Cloud computing has been described as a trade off between sovereignty and efficiency. Where is security (aka Risk Transfer) in this debate?
Chris Hoff notes that yesterday’s SaaS providers (Monster, Salesforce) are now styled as cloud computing providers in his post . However it was just recently that these providers were attacked, had data stolen and then used in other attacks.
CIOs, under increasing cost pressure, may begin to accept the efficiency argument that cloud vendors have economies of scale in both the acquisition and operations of the data center.
But hold up…
To what extent is the risk transferred when you move data to the cloud? To a very limited extent, at most to the SLA. This is similar to the debate where one claims compliance (Hannaford, NYC and now sadly Mumbai) but attacks take place anyway, causing great damage. Would an SLA save the Manager in such cases? Unlikely.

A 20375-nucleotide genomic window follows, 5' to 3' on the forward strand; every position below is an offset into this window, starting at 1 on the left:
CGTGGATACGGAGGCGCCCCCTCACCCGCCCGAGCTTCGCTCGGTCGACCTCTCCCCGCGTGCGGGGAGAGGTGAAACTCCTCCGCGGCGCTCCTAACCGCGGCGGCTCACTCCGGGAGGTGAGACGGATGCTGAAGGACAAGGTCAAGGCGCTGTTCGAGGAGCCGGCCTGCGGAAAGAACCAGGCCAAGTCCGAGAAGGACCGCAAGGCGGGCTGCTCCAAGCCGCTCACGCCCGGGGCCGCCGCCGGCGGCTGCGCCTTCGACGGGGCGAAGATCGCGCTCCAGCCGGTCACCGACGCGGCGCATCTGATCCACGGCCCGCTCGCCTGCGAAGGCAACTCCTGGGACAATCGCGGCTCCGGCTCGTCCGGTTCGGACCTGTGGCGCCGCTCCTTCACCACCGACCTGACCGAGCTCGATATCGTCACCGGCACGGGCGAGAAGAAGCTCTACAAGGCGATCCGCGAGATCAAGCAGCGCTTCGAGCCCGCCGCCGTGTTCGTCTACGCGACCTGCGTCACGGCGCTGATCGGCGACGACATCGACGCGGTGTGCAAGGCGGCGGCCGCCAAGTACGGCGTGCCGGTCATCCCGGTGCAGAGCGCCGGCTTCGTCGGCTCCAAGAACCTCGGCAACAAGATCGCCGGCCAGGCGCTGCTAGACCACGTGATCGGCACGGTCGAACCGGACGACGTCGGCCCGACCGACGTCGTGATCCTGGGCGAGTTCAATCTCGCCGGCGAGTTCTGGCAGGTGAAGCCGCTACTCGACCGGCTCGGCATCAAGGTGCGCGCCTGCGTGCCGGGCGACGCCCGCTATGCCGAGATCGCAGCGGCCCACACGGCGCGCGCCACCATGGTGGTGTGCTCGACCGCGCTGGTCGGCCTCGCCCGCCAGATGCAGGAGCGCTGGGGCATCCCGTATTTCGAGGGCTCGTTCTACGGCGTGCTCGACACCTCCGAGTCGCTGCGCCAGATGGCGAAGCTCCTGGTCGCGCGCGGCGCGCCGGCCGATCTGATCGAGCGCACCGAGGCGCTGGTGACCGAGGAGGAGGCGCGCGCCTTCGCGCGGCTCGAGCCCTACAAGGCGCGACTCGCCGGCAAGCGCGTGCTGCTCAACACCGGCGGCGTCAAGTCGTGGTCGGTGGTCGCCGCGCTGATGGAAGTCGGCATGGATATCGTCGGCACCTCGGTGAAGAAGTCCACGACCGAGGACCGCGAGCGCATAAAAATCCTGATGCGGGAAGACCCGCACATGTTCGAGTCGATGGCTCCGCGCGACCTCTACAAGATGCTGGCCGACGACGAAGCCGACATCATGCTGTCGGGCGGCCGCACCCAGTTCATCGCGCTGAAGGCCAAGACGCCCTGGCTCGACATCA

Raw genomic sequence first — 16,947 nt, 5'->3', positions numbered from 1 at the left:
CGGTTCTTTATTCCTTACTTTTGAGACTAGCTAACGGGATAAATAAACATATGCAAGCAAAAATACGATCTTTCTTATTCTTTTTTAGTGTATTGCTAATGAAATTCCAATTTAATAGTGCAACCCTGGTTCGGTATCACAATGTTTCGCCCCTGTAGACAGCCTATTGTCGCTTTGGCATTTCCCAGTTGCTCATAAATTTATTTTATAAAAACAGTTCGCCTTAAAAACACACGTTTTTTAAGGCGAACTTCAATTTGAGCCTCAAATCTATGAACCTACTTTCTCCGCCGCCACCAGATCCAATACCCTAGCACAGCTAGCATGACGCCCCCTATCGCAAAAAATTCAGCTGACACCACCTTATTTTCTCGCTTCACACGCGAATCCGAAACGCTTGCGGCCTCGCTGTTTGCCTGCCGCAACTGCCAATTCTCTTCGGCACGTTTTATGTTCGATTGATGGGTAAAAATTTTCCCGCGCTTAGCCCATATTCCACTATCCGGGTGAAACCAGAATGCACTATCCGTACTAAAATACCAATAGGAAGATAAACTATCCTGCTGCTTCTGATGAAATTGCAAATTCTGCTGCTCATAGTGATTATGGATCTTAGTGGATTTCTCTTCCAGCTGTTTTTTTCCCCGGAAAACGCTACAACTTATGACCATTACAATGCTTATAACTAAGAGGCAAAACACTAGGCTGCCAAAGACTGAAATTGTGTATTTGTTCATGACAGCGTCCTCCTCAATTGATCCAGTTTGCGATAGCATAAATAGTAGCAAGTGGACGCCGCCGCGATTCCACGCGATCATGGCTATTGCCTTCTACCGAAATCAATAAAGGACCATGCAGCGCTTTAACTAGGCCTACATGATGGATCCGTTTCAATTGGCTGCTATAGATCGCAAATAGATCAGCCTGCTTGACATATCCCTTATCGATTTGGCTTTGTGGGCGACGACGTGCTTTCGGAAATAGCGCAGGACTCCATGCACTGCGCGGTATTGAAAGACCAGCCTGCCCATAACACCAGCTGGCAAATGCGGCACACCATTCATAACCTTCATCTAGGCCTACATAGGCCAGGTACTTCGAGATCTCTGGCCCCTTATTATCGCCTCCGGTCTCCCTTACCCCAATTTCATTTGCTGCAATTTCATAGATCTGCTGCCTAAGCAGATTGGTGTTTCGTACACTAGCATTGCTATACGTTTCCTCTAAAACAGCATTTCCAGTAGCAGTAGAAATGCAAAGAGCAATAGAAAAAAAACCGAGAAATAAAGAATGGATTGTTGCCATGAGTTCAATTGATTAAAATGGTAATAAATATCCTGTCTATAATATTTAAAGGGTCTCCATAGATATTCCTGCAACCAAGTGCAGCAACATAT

In any case, the generic cloud vendor does not understand your assets or your business. At most, they can understand threats, in general terms. They will no doubt commit to the SLA but these usually refer to availability not security.
Thus far, general purpose, low cost utility or “cloud” infrastructure (such as Azure or EC2), or SaaS vendors (salesforce.com) do not have very sophisticated security features built in.
So as you ponder the Sovereignty v/s Efficiency tradeoff, spare a thought for security.